What Can You Take From This?

One thing that I try to encourage co-workers, friends, and interns to do is to get out of their comfort zone. With that said, if you’re reading this, I highly recommend challenging yourself in this way:

I challenge you, the reader, the thinker, the coach, the trainer, to envelope yourself in another culture, or to discover something about another culture that you would not have known about.

This doesn’t take 20 years to do, but rather small pieces of conversation that truly allow you to become immersed in another person’s life.

You don’t need to, and you can always do whatever the f*ck you want to do, but when you begin to expose yourself to multiple multiple cultures, whether it is hanging out with acquaintances, or members of a rival team, or someone you initially don’t get along with, you’ll find out more about yourself and how you process information, and how your emotions are regulated.

Now, if this doesn’t speak to you, that’s cool. I’m always attempting to push my comfort levels, whether it is in the context of continuing education, powerlifting, or learning what makes a youth athlete tick (it is Snapchat and Instagram at the moment). I challenge you to do the same thing.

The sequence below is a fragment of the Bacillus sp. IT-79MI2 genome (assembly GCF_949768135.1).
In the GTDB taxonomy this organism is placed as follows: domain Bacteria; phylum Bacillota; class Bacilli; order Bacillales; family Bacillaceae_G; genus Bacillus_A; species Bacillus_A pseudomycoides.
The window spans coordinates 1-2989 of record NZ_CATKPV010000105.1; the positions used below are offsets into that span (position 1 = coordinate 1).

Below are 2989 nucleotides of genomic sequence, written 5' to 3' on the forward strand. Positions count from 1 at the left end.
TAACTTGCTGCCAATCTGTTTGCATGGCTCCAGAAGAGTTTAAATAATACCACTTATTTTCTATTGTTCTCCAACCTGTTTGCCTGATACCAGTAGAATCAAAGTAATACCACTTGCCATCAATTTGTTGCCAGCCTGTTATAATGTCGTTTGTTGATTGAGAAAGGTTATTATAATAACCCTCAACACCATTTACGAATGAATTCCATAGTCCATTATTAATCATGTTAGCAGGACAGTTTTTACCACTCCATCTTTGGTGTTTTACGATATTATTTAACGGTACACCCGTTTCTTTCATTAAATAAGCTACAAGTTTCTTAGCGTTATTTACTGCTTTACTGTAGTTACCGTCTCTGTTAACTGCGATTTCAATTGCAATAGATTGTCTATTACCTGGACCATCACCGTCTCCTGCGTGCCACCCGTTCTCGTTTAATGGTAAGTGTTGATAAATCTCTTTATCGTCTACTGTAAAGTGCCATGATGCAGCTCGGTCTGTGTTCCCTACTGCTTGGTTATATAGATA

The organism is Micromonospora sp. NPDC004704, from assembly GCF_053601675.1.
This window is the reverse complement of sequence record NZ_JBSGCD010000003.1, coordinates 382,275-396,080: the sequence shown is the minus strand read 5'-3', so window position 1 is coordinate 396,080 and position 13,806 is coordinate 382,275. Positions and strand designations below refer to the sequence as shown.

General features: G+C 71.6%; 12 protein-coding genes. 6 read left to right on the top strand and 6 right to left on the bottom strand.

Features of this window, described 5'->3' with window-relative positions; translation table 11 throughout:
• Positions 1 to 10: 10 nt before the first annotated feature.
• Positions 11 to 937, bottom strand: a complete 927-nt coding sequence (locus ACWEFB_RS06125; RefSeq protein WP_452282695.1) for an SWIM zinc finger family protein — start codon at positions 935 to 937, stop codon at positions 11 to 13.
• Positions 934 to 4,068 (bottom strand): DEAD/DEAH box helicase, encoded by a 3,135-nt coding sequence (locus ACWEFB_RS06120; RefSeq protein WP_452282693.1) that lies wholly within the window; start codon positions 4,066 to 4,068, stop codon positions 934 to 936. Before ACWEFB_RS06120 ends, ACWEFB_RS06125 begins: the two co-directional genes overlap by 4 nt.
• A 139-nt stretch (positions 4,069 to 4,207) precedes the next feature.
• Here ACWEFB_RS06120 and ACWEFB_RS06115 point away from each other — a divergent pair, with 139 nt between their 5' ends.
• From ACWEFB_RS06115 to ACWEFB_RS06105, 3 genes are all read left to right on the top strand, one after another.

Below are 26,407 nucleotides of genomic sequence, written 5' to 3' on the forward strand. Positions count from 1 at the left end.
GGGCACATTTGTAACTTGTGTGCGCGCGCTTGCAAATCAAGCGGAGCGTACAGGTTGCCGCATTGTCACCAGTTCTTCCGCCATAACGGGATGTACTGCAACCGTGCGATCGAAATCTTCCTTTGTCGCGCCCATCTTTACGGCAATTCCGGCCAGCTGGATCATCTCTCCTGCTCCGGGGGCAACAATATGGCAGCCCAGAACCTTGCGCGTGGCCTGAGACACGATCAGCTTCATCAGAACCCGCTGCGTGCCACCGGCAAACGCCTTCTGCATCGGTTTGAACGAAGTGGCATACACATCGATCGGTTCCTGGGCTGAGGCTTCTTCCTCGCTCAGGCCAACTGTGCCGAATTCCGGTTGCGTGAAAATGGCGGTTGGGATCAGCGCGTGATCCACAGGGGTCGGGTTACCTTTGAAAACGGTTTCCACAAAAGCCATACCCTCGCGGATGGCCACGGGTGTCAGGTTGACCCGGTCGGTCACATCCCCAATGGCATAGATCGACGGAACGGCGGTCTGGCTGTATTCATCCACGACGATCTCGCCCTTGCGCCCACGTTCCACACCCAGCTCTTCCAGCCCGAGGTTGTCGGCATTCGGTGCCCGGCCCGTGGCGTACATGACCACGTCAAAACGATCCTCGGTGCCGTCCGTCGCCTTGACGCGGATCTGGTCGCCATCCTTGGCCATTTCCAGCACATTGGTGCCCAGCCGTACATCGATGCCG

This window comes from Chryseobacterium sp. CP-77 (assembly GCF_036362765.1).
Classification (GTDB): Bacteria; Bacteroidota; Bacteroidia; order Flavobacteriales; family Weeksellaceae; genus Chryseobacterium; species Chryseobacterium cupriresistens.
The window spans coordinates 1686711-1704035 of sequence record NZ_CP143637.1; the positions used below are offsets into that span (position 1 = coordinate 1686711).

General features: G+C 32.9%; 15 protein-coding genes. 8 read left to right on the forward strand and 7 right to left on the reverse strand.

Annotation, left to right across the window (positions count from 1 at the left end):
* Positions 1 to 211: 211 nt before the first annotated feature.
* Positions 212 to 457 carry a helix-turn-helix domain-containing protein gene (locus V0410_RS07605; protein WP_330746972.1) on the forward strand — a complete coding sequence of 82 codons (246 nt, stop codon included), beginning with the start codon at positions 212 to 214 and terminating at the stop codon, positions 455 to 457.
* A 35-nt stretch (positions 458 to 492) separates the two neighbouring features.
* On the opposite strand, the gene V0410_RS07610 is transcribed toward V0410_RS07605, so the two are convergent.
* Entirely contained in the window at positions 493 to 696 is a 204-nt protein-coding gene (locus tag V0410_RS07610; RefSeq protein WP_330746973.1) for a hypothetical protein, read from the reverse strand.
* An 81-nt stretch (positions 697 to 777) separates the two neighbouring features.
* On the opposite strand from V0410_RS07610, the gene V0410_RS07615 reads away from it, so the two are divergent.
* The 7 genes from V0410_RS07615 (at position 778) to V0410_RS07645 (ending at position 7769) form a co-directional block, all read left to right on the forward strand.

As always,

Keep it funky.


Falling in Love…

Falling in Love with the Process: The Non-Tangibles

Within the fitness and perhaps even the strength and conditioning industry, many individuals are caught up with measuring and tracking information. From an objective point of view, this provides several benefits; what gets measured gets managed. However, one large part of measuring everything may be overlooked, and that is falling in love with the process towards your goal.

I am of the opinion that I will achieve my goals by any means necessary. Many methods are simply a means towards an end. This I fully accept, and understand.